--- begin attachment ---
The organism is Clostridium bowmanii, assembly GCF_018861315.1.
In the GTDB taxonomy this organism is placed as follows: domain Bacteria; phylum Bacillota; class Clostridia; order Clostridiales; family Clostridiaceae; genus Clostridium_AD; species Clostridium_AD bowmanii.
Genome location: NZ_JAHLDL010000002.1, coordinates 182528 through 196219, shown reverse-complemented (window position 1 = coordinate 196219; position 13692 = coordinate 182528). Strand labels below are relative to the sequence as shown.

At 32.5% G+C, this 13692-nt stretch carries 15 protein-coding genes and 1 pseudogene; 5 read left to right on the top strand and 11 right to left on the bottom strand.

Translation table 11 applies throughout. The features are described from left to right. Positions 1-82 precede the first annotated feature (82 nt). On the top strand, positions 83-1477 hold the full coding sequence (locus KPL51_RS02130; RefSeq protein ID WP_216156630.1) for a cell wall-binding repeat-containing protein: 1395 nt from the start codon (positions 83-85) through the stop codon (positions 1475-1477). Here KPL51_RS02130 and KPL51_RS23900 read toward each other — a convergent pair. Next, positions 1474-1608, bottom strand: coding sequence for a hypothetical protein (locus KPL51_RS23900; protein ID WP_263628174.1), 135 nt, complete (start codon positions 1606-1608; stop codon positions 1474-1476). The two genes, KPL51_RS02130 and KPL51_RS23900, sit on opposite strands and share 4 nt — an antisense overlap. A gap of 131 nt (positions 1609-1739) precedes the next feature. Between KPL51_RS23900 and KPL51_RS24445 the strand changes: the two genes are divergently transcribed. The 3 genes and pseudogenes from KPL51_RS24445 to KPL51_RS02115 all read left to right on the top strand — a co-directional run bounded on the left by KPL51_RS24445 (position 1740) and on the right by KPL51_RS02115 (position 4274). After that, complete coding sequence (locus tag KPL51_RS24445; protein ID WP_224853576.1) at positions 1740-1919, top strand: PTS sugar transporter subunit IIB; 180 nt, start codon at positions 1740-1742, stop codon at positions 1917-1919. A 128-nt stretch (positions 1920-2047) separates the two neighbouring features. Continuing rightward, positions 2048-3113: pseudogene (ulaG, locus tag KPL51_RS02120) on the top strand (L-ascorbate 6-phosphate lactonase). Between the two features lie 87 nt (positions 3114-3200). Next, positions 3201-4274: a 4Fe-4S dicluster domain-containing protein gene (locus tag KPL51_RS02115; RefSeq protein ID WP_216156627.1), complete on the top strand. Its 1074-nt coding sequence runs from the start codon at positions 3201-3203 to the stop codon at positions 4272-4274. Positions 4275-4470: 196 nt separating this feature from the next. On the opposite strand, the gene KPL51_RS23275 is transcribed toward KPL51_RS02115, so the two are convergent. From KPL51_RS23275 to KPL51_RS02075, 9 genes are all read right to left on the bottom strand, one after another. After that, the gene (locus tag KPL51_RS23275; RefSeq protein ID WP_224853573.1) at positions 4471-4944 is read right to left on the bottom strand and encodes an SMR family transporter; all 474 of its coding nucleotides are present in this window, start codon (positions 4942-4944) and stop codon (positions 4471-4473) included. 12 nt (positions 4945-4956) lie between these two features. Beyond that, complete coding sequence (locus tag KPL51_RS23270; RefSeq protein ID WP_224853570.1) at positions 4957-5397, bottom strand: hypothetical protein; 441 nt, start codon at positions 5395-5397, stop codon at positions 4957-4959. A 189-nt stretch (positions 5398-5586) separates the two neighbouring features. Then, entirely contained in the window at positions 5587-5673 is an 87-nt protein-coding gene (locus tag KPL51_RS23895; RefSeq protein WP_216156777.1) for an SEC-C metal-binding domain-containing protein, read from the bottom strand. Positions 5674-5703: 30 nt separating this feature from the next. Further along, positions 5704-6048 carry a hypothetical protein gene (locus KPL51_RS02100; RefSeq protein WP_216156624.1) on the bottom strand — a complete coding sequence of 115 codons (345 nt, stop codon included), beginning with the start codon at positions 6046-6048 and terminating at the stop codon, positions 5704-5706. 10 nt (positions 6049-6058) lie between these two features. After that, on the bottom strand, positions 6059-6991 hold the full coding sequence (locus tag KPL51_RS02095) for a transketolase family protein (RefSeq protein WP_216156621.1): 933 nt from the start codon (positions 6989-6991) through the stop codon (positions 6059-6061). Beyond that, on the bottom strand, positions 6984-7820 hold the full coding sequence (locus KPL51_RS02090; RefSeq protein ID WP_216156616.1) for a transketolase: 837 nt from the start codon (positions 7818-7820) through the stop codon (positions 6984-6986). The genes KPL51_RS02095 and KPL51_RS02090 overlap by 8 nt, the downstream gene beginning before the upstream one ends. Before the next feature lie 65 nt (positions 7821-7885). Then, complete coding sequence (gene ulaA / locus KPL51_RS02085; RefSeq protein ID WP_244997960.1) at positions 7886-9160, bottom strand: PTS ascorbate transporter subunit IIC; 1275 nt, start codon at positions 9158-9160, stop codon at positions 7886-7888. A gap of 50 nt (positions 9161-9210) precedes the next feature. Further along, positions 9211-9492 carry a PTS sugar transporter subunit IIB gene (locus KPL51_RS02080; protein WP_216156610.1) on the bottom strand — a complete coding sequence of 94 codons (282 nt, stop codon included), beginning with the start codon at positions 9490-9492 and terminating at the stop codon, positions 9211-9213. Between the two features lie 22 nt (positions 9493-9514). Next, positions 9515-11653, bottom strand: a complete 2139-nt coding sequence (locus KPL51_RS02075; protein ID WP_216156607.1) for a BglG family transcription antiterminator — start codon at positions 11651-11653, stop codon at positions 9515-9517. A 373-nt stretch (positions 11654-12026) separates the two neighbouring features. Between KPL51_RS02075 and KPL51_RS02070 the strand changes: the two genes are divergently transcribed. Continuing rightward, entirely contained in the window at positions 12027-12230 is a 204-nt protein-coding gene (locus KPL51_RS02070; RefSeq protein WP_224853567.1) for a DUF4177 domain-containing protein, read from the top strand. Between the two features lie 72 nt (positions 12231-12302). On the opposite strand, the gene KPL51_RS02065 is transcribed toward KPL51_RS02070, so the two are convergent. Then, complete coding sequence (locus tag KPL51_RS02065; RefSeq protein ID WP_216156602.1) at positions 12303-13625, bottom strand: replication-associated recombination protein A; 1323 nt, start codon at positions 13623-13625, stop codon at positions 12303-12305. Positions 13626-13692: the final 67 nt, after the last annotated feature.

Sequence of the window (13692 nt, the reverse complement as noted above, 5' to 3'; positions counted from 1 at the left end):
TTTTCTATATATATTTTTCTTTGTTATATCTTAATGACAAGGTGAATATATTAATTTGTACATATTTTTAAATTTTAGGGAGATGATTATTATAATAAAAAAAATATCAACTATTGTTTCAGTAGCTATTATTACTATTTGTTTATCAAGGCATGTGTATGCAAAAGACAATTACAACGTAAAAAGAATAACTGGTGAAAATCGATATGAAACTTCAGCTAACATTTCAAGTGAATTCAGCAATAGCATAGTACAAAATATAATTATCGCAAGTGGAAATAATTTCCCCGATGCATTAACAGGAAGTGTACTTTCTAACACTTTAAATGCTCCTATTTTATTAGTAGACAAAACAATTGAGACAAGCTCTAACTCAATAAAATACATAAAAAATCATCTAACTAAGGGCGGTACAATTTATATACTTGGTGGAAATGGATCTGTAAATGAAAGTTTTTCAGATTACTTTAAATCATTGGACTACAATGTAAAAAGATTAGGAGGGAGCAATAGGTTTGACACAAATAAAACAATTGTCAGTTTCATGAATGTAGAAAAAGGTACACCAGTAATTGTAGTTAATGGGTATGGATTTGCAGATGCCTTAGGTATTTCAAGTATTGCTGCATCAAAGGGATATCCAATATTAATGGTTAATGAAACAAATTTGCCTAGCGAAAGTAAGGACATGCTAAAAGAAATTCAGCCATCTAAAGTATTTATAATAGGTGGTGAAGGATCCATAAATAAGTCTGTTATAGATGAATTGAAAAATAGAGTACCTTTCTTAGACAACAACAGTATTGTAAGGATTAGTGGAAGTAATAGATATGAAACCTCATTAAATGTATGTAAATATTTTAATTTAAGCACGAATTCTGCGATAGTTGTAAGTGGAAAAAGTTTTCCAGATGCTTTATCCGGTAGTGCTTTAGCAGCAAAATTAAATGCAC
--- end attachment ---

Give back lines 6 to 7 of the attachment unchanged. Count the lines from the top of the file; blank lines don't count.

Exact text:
Sequence of the window (13692 nt, the reverse complement as noted above, 5' to 3'; positions counted from 1 at the left end):
TTTTCTATATATATTTTTCTTTGTTATATCTTAATGACAAGGTGAATATATTAATTTGTACATATTTTTAAATTTTAGGGAGATGATTATTATAATAAAAAAAATATCAACTATTGTTTCAGTAGCTATTATTACTATTTGTTTATCAAGGCATGTGTATGCAAAAGACAATTACAACGTAAAAAGAATAACTGGTGAAAATCGATATGAAACTTCAGCTAACATTTCAAGTGAATTCAGCAATAGCATAGTACAAAATATAATTATCGCAAGTGGAAATAATTTCCCCGATGCATTAACAGGAAGTGTACTTTCTAACACTTTAAATGCTCCTATTTTATTAGTAGACAAAACAATTGAGACAAGCTCTAACTCAATAAAATACATAAAAAATCATCTAACTAAGGGCGGTACAATTTATATACTTGGTGGAAATGGATCTGTAAATGAAAGTTTTTCAGATTACTTTAAATCATTGGACTACAATGTAAAAAGATTAGGAGGGAGCAATAGGTTTGACACAAATAAAACAATTGTCAGTTTCATGAATGTAGAAAAAGGTACACCAGTAATTGTAGTTAATGGGTATGGATTTGCAGATGCCTTAGGTATTTCAAGTATTGCTGCATCAAAGGGATATCCAATATTAATGGTTAATGAAACAAATTTGCCTAGCGAAAGTAAGGACATGCTAAAAGAAATTCAGCCATCTAAAGTATTTATAATAGGTGGTGAAGGATCCATAAATAAGTCTGTTATAGATGAATTGAAAAATAGAGTACCTTTCTTAGACAACAACAGTATTGTAAGGATTAGTGGAAGTAATAGATATGAAACCTCATTAAATGTATGTAAATATTTTAATTTAAGCACGAATTCTGCGATAGTTGTAAGTGGAAAAAGTTTTCCAGATGCTTTATCCGGTAGTGCTTTAGCAGCAAAATTAAATGCAC